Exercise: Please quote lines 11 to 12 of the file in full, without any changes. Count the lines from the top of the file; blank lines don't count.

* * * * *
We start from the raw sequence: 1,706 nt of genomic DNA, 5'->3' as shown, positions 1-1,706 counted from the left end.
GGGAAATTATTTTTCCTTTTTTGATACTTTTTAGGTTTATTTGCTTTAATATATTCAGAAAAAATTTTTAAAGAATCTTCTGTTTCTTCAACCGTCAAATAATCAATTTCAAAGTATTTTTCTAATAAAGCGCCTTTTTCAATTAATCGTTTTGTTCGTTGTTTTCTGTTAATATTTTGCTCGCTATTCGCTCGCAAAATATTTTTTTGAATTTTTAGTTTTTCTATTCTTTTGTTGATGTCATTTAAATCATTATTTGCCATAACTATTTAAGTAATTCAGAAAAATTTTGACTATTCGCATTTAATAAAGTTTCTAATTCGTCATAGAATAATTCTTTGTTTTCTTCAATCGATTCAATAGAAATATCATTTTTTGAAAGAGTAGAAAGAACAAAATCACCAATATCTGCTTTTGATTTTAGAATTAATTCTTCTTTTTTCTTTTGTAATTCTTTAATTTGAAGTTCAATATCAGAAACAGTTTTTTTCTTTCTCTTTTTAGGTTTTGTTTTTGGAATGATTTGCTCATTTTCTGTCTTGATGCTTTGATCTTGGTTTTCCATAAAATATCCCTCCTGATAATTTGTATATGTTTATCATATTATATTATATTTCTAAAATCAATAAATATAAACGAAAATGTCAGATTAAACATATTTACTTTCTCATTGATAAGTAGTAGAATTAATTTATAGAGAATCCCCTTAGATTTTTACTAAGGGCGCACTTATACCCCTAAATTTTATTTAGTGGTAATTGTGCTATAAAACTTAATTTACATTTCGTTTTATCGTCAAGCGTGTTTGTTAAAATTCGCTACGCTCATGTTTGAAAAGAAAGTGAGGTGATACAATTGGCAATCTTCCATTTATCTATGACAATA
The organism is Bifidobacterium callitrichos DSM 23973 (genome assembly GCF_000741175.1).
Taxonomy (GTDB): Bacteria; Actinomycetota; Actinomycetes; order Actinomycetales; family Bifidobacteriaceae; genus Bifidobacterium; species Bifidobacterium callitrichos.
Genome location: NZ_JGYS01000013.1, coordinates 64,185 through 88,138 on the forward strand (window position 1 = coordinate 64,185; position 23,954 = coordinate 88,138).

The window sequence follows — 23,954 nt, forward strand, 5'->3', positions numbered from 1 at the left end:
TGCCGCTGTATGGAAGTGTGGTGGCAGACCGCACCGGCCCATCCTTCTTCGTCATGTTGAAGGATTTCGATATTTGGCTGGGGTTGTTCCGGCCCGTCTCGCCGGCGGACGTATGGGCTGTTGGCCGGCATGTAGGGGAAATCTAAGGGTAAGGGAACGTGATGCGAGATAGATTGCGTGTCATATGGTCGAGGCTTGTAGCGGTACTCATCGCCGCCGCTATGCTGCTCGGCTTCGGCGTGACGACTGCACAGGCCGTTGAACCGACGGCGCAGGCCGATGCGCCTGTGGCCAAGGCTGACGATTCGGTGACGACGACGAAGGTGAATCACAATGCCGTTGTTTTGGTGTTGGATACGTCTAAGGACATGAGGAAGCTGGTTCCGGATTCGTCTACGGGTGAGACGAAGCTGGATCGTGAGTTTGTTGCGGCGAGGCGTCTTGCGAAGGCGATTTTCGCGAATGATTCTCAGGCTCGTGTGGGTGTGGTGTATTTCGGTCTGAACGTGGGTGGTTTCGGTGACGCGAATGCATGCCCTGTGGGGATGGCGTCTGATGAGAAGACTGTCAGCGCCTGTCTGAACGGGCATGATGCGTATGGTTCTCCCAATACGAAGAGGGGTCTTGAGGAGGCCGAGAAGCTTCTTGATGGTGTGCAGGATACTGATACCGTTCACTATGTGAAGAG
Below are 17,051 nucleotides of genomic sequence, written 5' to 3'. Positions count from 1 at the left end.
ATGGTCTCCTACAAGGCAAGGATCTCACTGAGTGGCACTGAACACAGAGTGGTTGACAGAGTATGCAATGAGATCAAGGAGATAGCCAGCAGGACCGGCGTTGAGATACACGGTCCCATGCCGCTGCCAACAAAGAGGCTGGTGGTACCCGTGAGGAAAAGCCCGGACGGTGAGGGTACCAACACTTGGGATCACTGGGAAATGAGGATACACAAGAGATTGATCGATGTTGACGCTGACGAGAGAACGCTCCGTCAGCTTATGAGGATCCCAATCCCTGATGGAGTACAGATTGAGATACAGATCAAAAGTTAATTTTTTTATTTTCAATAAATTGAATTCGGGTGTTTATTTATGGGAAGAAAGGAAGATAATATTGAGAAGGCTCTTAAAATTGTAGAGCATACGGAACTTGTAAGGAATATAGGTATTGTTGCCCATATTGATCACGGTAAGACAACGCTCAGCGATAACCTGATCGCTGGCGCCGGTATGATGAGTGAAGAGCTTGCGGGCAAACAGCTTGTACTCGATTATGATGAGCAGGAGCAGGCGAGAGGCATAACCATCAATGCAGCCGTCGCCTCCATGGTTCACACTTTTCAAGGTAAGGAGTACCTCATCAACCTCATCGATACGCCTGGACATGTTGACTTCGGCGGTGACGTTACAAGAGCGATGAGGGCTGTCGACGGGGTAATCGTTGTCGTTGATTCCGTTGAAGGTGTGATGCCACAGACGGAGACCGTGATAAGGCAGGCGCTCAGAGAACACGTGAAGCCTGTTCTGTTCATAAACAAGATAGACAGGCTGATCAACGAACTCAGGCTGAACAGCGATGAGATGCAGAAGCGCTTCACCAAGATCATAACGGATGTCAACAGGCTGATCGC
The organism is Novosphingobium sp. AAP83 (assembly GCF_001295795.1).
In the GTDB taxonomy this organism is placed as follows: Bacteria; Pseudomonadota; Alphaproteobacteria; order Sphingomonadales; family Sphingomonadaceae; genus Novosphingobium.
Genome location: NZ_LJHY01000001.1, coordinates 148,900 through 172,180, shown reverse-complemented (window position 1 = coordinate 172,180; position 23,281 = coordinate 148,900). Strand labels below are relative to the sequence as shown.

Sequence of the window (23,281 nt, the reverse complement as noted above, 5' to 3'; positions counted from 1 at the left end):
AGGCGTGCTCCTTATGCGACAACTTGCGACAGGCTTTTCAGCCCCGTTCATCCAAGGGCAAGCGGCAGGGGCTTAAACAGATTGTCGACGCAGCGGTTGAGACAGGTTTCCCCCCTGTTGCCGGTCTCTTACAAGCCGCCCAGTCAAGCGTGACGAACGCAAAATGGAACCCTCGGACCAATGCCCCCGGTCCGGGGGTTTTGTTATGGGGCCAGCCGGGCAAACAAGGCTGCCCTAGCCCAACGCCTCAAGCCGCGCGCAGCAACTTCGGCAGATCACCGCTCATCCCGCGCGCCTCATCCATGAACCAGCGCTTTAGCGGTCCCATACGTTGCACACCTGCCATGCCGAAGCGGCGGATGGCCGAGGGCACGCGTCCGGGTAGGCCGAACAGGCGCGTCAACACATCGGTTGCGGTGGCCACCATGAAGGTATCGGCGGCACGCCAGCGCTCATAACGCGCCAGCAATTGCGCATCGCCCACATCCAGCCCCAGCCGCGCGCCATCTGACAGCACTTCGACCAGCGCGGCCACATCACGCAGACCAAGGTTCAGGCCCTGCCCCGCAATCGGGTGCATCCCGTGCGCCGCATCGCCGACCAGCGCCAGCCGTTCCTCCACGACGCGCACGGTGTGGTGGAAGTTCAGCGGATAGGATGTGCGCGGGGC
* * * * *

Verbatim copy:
In the GTDB taxonomy this organism is placed as follows: Bacteria; Pseudomonadota; Alphaproteobacteria; order Sphingomonadales; family Sphingomonadaceae; genus Novosphingobium.
Genome location: NZ_LJHY01000001.1, coordinates 148,900 through 172,180, shown reverse-complemented (window position 1 = coordinate 172,180; position 23,281 = coordinate 148,900). Strand labels below are relative to the sequence as shown.